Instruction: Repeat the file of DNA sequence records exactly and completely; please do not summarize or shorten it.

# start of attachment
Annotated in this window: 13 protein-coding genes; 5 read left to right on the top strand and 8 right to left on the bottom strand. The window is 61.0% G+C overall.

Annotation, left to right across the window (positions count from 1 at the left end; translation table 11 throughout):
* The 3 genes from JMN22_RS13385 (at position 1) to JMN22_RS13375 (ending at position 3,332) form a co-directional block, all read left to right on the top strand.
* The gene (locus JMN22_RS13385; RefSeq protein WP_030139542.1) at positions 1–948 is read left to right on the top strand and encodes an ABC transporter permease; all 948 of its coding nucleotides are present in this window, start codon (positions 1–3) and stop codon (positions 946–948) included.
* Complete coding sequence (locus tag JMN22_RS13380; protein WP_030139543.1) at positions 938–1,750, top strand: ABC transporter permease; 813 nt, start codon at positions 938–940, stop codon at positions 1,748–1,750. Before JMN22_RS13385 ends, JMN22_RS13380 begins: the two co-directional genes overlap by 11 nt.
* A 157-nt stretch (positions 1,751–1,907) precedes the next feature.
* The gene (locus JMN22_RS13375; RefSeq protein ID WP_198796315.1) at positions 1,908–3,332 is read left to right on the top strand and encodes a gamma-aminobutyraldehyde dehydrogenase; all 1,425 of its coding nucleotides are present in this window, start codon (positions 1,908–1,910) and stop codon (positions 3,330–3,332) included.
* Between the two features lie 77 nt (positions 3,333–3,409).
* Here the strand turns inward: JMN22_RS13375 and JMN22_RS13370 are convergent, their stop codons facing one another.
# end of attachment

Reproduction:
Annotated in this window: 13 protein-coding genes; 5 read left to right on the top strand and 8 right to left on the bottom strand. The window is 61.0% G+C overall.

Annotation, left to right across the window (positions count from 1 at the left end; translation table 11 throughout):
* The 3 genes from JMN22_RS13385 (at position 1) to JMN22_RS13375 (ending at position 3,332) form a co-directional block, all read left to right on the top strand.
* The gene (locus JMN22_RS13385; RefSeq protein WP_030139542.1) at positions 1–948 is read left to right on the top strand and encodes an ABC transporter permease; all 948 of its coding nucleotides are present in this window, start codon (positions 1–3) and stop codon (positions 946–948) included.
* Complete coding sequence (locus tag JMN22_RS13380; protein WP_030139543.1) at positions 938–1,750, top strand: ABC transporter permease; 813 nt, start codon at positions 938–940, stop codon at positions 1,748–1,750. Before JMN22_RS13385 ends, JMN22_RS13380 begins: the two co-directional genes overlap by 11 nt.
* A 157-nt stretch (positions 1,751–1,907) precedes the next feature.
* The gene (locus JMN22_RS13375; RefSeq protein ID WP_198796315.1) at positions 1,908–3,332 is read left to right on the top strand and encodes a gamma-aminobutyraldehyde dehydrogenase; all 1,425 of its coding nucleotides are present in this window, start codon (positions 1,908–1,910) and stop codon (positions 3,330–3,332) included.
* Between the two features lie 77 nt (positions 3,333–3,409).
* Here the strand turns inward: JMN22_RS13375 and JMN22_RS13370 are convergent, their stop codons facing one another.